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Coming of Spring

15th March 2023, Krishna Ashtmi in the month Chaitra is known as Sheetala Ashtmi, or the day of Sheetala Mata or Shitala Devi, an incarnation of divine goddess Parvati.

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Sheetla Mata, also known as Mata Sheetla, is a Hindu goddess who is widely worshipped in North India, especially in the states of Haryana, Rajasthan, Uttar Pradesh and Bihar. She is considered to be the goddess of health, diseases, and epidemics. Her name, 'Sheetla', is derived from the Sanskrit word 'sheetal', which means 'cool' or 'calm'. The goddess is depicted as a beautiful woman riding a donkey, holding a broom and a winnowing fan in her hands. Here we explore the history, significance, and worship of Sheetla Mata.

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On this day, the fire is not lit in the kitchen and people eat fried food cooked the day before. Then from this day onwards, people are supposed to eat only freshly made food and avoid eating old food from yesterday, due to the bacteria in the food that comes due to the hot climate.


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The history of Sheetla Mata dates back to the Vedic era, which was approximately between 1500 BCE and 500 BCE. It is believed that the goddess was first worshipped by the nomadic tribes who lived in the northern regions of India. According to Hindu mythology, Sheetla Mata was the daughter of Rishi (sage) Dadhichi and was married to Lord Shiva. She is also believed to be the incarnation of Goddess Durga, who took this form to rid the world of diseases and epidemics.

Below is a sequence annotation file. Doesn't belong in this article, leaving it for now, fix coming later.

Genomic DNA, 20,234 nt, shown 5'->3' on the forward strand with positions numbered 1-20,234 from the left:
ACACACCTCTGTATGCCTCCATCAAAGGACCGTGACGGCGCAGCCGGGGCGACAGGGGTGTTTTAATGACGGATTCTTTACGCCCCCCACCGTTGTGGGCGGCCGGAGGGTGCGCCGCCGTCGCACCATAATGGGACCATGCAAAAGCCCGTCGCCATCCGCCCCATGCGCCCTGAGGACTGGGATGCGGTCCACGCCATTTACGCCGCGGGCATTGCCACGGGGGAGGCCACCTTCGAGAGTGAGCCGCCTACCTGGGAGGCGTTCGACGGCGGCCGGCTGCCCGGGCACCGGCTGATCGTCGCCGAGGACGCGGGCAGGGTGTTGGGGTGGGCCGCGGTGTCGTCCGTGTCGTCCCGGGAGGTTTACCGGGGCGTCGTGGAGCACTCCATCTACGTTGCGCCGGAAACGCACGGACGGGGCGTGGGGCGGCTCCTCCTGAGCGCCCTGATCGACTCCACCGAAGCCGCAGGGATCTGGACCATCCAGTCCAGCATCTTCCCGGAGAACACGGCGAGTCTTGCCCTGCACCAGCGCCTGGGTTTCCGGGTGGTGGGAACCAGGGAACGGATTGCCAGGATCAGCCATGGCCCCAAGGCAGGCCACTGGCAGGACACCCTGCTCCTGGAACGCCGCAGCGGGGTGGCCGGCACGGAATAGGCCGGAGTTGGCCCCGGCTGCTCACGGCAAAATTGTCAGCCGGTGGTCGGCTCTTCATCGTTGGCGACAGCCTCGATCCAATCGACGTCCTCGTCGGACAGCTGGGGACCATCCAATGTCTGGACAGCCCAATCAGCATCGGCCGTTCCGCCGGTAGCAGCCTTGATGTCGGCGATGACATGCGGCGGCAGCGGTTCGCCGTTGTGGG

The worship of Sheetla Mata is an important part of Hindu culture in North India. Her festival, known as Sheetla Ashtami, is celebrated with great enthusiasm and devotion by people in various parts of the country. It usually falls in the month of March or April, which is also the time when people are more susceptible to diseases due to the changing weather conditions. During this festival, devotees offer prayers to the goddess and seek her blessings for good health and protection from diseases.

One of the unique aspects of Sheetla Mata's worship is that it is primarily done by women. Women, especially mothers, worship the goddess and seek her blessings for the health and well-being of their families. The goddess is also considered to be the protector of children and is often worshipped to protect them from diseases and illnesses.

The significance of Sheetla Mata's worship can be understood in the context of the prevailing health conditions in India. Historically, India has faced several epidemics and pandemics, including smallpox, cholera, and more recently, COVID-19. In such situations, the worship of Sheetla Mata assumes even greater significance as people seek her blessings and protection from diseases.

The goddess's association with diseases and epidemics reflects the importance of health in Indian society and the need to seek divine intervention in times of crisis.


Also see: Shitala Devi

Lectures on the Chakras

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